Pray without ceasing

Pray without ceasing’

(1 Thessalonians 5:17)

Roger Carswell says, ‘There is more wisdom found in the three words of verse 17 than in all the words of the world’s philosophers.’

What a sentence. I take it to mean that to live well you don’t need to go any further than to put these three words into practise, ‘Pray without ceasing’.

But how do we do that? It certainly does not mean that we live in one long daily devotion – shut in our rooms with our Bibles open and our heads down.

Please don’t get me wrong. Daily devotions are a good idea.

  • They root us each day in the truths of God’s word.
  • They help us to rejoice in God.
  • They help us to prioritise and remember what is most important.
  • They help us to take up our cross daily and follow Jesus.
  • And done with a genuine desire to please the Lord and seek his face, they bring much glory to God.

What is more, there is biblical precedent for them.

The Scriptures are full of exhortations to the believer to read God’s word and meditate on it (Psalm 1; 19; 119), as well as examples of people seeking God’s face regularly in prayer.

Daniel is a prime example. Each day, three times a day, he prayed. Our Lord also kept a regular pattern of prayer.

Mark 1:35, ‘Now in the morning, having risen a long while before daylight, He went out and departed to a solitary place; and there He prayed.’

Assuming that believers will also make time for prayer he instructs us on what to do when we do pray, ‘But you, when you pray, go into your room, and when you have shut your door, pray to your Father who is in the secret place; and your Father who sees in secret will reward you openly.’ (Matthew 6:6)

Taking deliberate time out to read the Scriptures and pray is right and good. But praying without ceasing is something more.

Praying without ceasing means always being in a place where we can seek God’s face.

By ‘place’ I don’t mean somewhere quiet and secluded. We are not meant to spend our lives behind a closed door praying. By ‘place’ I mean a frame of mind that won’t prohibit prayer. What will prohibit prayer?

  • Nurturing sinful thoughts will prohibit prayer.
  • Giving into temptation will prohibit prayer.
  • Walking in the council of the wicked, standing in the way of sinners, sitting in the seat of the scornful, will all prohibit prayer.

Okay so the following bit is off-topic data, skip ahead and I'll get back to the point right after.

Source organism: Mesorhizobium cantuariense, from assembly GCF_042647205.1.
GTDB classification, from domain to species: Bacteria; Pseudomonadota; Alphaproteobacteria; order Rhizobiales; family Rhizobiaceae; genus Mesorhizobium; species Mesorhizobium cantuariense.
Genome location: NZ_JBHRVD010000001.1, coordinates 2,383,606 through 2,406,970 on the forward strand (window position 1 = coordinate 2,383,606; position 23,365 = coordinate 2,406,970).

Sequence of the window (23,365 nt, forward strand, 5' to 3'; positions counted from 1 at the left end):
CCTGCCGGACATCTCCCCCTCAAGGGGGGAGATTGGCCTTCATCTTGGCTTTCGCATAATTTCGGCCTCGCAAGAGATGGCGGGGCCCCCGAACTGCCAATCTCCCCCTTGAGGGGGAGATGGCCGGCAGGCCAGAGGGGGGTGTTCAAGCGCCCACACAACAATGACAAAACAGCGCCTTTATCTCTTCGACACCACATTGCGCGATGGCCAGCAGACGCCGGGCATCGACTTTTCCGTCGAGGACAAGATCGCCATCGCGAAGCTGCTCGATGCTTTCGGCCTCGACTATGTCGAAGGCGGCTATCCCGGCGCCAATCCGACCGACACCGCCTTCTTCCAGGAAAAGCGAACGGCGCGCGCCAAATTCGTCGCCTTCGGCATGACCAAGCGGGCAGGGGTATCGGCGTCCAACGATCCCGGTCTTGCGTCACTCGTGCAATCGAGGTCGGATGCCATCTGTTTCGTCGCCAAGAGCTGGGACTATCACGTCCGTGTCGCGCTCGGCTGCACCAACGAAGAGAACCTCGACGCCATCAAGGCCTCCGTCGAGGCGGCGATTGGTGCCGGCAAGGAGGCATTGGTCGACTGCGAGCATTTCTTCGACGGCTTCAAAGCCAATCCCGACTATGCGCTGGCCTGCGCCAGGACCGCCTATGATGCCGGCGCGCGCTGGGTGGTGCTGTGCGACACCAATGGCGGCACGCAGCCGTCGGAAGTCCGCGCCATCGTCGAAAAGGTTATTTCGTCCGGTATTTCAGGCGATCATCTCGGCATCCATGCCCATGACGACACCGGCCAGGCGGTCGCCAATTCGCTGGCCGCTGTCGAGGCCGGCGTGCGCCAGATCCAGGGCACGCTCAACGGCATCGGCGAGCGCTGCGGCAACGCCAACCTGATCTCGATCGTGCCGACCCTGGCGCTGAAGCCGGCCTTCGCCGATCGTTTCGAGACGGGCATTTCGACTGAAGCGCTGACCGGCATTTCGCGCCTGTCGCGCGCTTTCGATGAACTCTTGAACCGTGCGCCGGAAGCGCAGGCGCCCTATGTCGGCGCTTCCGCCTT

If our most important relationship is our relationship with God, then keeping ourselves in a prayerful attitude will be at the top of our priorities.

We will also keep prayer at the top of our priorities if we truly believe that God answers prayer. And he does!

  • The Israelites prayed whilst in slavery in Egypt and the Lord heard them and delivered them.
  • Daniel prayed, and the mouths of the lions were shut.
  • Elijah prayed and the clouds dried up and gave no rain. He prayed again and the rains returned.
  • The disciples prayed, and they were filled with the Holy Spirit and 3,000 were added to the church in one day.
  • Paul prayed and, doors were opened for the gospel, boldness was given to preach, and God’s people were built up and strengthened in their most holy faith.

James 5:16 reminds us that, ‘the effectual fervent prayer of a righteous man avails much.’

The lesson is clear – we must pray.

Pray whilst we are walking. Pray whilst we are driving (when safe to do so). Pray when we lie awake at night. Pray for the Church. Pray for the nation. Pray for revival. Pray for others. Pray for ourselves. Pray for those we pass on the street. Pray for our families. Pray for our neighbours. Pray!

As we have seen, as believers we are called to ‘rejoice always’, and ‘pray without ceasing’. Tomorrow we will consider the command, ‘in everything give thanks.’

But for today let’s pray with the disciples, 

Lord, teach us to pray.’ (Luke 11:1)

Sam Oldridge, Borras Park, Wrexham

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